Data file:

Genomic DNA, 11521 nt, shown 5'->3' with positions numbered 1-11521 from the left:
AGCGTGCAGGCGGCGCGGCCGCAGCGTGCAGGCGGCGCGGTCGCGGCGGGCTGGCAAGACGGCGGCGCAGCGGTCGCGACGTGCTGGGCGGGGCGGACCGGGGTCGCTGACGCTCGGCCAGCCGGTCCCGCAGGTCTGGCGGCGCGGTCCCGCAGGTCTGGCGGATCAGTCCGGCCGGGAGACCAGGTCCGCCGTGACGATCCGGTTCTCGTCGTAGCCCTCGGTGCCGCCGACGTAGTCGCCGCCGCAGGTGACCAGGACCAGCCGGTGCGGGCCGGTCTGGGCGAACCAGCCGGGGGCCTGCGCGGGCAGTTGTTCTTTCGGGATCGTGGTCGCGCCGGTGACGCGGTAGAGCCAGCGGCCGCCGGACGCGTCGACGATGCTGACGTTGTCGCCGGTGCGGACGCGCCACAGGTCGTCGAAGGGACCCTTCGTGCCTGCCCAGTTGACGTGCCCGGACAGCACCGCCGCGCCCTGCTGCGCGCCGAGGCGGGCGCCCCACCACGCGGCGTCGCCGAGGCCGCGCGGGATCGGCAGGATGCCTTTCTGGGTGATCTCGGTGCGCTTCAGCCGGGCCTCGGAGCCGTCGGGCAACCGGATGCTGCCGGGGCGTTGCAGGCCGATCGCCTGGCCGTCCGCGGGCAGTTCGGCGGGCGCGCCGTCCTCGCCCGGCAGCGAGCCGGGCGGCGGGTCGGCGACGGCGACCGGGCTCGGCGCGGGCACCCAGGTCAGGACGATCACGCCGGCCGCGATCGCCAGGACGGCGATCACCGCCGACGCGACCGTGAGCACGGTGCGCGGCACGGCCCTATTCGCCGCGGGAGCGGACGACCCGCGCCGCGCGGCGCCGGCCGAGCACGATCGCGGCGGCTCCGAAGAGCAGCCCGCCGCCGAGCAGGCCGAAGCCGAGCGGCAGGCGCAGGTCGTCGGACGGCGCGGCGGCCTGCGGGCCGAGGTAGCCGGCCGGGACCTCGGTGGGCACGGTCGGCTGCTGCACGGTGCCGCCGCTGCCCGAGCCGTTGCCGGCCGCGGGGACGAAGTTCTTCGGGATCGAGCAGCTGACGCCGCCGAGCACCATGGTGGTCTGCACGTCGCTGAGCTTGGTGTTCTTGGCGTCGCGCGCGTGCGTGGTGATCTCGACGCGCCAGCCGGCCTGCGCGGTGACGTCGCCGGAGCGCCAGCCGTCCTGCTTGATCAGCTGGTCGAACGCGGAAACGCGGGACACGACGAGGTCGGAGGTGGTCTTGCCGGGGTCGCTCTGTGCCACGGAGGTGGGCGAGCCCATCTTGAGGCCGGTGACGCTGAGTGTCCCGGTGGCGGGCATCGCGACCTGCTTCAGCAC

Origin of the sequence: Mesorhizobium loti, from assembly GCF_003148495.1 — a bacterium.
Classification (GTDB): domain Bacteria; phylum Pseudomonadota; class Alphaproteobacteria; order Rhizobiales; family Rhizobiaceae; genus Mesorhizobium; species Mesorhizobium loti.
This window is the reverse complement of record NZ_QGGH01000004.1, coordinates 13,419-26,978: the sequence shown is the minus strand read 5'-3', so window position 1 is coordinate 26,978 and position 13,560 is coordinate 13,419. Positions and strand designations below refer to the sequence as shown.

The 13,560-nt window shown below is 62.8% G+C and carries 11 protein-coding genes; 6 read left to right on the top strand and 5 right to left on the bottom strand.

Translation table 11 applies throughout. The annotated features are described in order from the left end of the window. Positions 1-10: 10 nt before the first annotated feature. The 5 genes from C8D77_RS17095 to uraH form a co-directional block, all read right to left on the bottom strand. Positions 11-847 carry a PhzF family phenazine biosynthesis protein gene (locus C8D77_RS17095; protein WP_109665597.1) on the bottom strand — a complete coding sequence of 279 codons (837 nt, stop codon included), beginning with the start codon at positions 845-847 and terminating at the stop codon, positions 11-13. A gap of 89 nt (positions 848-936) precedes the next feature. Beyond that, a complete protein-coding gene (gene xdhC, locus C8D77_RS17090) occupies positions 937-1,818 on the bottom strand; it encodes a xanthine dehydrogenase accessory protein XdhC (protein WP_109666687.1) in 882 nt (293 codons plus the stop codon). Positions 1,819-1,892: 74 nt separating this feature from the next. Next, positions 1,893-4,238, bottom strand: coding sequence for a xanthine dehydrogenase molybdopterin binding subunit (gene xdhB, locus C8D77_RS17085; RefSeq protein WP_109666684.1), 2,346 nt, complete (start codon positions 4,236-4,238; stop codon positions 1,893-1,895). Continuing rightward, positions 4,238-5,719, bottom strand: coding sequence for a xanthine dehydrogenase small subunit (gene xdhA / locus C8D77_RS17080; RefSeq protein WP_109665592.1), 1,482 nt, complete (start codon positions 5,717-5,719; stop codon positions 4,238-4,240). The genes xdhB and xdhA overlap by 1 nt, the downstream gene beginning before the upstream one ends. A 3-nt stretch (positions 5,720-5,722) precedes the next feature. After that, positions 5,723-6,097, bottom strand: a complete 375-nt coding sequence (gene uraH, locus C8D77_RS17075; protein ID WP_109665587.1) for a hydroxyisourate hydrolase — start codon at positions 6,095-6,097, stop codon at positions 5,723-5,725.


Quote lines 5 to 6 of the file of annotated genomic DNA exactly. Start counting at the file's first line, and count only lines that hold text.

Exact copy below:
This window is the reverse complement of record NZ_QGGH01000004.1, coordinates 13,419-26,978: the sequence shown is the minus strand read 5'-3', so window position 1 is coordinate 26,978 and position 13,560 is coordinate 13,419. Positions and strand designations below refer to the sequence as shown.

The 13,560-nt window shown below is 62.8% G+C and carries 11 protein-coding genes; 6 read left to right on the top strand and 5 right to left on the bottom strand.